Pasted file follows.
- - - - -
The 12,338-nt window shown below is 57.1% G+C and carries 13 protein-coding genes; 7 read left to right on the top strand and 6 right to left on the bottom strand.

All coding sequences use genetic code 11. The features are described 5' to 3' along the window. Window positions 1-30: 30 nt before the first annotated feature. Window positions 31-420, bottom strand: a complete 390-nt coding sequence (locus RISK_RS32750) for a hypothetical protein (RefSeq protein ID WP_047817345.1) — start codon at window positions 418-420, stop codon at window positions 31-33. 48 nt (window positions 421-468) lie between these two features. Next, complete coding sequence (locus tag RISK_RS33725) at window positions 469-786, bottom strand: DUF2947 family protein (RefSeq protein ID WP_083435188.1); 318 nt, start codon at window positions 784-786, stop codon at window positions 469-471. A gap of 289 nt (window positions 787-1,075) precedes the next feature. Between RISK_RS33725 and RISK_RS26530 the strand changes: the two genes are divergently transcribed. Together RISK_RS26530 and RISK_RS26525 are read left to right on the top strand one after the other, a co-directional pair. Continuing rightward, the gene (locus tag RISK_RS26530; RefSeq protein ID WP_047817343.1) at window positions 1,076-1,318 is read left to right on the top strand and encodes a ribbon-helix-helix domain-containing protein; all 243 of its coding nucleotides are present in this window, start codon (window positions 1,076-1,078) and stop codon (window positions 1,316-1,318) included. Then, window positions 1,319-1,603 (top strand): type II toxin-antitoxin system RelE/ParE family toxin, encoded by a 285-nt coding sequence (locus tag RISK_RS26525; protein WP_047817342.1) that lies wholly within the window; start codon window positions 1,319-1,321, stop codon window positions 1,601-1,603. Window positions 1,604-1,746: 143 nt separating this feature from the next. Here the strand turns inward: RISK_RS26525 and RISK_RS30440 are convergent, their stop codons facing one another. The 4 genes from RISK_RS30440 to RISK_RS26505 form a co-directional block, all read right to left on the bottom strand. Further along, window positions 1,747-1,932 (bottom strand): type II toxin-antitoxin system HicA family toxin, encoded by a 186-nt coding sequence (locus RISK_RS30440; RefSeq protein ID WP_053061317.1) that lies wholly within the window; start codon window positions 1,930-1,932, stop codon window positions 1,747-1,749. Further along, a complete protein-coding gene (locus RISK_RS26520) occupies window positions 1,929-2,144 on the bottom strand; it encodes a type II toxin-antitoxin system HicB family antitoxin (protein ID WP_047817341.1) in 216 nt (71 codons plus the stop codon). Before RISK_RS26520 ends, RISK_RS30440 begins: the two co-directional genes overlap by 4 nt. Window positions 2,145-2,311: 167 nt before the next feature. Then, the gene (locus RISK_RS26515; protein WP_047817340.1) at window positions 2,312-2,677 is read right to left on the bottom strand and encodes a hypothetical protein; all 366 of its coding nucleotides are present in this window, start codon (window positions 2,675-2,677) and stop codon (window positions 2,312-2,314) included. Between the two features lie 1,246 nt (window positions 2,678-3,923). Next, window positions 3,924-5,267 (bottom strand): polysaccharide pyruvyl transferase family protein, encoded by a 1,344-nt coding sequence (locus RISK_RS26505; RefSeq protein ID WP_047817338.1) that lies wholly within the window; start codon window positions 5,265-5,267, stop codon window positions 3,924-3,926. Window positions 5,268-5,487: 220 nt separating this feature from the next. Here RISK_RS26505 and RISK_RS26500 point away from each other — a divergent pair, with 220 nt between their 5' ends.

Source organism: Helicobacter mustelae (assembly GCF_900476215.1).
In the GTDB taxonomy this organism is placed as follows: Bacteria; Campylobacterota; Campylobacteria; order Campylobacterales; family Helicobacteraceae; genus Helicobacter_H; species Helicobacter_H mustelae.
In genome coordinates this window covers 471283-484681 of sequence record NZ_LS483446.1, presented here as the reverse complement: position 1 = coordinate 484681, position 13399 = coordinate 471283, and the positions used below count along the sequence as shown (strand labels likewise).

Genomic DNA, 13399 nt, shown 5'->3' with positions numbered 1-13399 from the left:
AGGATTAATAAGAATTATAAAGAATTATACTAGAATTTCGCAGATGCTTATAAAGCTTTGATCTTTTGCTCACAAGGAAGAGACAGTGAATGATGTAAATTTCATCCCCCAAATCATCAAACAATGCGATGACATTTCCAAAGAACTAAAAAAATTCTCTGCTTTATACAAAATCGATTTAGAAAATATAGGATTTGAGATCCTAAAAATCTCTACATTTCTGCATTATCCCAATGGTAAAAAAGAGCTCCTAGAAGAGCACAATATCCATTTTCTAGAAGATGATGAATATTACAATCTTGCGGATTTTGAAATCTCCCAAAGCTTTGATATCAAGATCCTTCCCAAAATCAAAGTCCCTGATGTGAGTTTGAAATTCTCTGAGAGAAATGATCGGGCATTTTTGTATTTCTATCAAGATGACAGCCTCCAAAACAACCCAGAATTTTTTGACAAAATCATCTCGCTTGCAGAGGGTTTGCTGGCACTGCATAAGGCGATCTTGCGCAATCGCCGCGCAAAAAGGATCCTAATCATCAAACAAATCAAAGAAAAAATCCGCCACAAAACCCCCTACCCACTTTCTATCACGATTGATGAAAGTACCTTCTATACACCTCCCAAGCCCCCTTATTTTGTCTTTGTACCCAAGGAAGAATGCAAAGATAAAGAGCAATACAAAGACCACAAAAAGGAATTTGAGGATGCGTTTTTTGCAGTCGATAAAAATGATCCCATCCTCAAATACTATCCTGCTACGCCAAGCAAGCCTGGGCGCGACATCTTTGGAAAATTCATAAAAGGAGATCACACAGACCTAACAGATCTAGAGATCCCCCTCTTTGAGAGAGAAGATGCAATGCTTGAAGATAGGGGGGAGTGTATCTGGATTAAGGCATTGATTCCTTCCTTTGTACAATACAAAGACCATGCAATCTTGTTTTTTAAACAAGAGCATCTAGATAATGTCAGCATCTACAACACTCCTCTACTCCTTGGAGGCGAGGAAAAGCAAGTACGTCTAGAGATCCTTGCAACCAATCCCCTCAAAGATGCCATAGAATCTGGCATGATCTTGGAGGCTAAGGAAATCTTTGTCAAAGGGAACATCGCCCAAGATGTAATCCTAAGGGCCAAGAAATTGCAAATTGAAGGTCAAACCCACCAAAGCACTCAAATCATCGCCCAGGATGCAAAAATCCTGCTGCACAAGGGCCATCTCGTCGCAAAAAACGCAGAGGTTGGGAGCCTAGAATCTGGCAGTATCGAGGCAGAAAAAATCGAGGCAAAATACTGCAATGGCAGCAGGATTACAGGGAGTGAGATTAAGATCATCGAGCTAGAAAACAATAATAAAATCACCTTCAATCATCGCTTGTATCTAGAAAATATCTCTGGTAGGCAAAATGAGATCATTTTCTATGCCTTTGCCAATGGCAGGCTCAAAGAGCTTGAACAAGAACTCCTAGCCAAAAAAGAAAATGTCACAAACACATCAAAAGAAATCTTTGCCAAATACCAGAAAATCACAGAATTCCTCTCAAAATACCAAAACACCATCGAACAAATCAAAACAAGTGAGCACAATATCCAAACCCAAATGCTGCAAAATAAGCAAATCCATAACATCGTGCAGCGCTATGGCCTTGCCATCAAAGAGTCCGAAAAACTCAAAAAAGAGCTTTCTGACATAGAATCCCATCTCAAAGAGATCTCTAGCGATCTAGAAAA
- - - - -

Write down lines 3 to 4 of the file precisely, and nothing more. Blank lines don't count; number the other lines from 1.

Source organism: Helicobacter mustelae (assembly GCF_900476215.1).
In the GTDB taxonomy this organism is placed as follows: Bacteria; Campylobacterota; Campylobacteria; order Campylobacterales; family Helicobacteraceae; genus Helicobacter_H; species Helicobacter_H mustelae.